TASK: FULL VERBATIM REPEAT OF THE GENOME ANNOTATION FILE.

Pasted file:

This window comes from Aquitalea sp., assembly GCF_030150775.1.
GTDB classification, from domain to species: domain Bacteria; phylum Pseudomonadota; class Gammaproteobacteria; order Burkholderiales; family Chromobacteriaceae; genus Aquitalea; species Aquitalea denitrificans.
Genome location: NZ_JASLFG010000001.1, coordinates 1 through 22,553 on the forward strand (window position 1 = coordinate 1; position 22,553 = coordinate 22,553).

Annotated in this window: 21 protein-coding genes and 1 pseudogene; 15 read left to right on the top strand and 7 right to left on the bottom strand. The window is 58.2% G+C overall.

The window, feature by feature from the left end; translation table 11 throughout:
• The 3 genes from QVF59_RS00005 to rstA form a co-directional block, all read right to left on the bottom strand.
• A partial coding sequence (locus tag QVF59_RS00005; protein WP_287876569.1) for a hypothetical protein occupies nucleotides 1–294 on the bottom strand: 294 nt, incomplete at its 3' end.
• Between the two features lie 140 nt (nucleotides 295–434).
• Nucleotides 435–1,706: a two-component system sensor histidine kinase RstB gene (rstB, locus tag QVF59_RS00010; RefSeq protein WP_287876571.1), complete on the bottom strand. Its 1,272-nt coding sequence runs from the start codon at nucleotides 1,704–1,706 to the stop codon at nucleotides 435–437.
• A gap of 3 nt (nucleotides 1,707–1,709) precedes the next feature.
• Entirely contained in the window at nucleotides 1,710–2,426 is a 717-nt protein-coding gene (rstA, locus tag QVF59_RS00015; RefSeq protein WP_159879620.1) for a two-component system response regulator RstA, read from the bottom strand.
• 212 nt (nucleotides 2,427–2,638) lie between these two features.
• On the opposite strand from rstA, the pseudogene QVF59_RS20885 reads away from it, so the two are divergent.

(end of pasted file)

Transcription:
This window comes from Aquitalea sp., assembly GCF_030150775.1.
GTDB classification, from domain to species: domain Bacteria; phylum Pseudomonadota; class Gammaproteobacteria; order Burkholderiales; family Chromobacteriaceae; genus Aquitalea; species Aquitalea denitrificans.
Genome location: NZ_JASLFG010000001.1, coordinates 1 through 22,553 on the forward strand (window position 1 = coordinate 1; position 22,553 = coordinate 22,553).

Annotated in this window: 21 protein-coding genes and 1 pseudogene; 15 read left to right on the top strand and 7 right to left on the bottom strand. The window is 58.2% G+C overall.

The window, feature by feature from the left end; translation table 11 throughout:
• The 3 genes from QVF59_RS00005 to rstA form a co-directional block, all read right to left on the bottom strand.
• A partial coding sequence (locus tag QVF59_RS00005; protein WP_287876569.1) for a hypothetical protein occupies nucleotides 1–294 on the bottom strand: 294 nt, incomplete at its 3' end.
• Between the two features lie 140 nt (nucleotides 295–434).
• Nucleotides 435–1,706: a two-component system sensor histidine kinase RstB gene (rstB, locus tag QVF59_RS00010; RefSeq protein WP_287876571.1), complete on the bottom strand. Its 1,272-nt coding sequence runs from the start codon at nucleotides 1,704–1,706 to the stop codon at nucleotides 435–437.
• A gap of 3 nt (nucleotides 1,707–1,709) precedes the next feature.
• Entirely contained in the window at nucleotides 1,710–2,426 is a 717-nt protein-coding gene (rstA, locus tag QVF59_RS00015; RefSeq protein WP_159879620.1) for a two-component system response regulator RstA, read from the bottom strand.
• 212 nt (nucleotides 2,427–2,638) lie between these two features.
• On the opposite strand from rstA, the pseudogene QVF59_RS20885 reads away from it, so the two are divergent.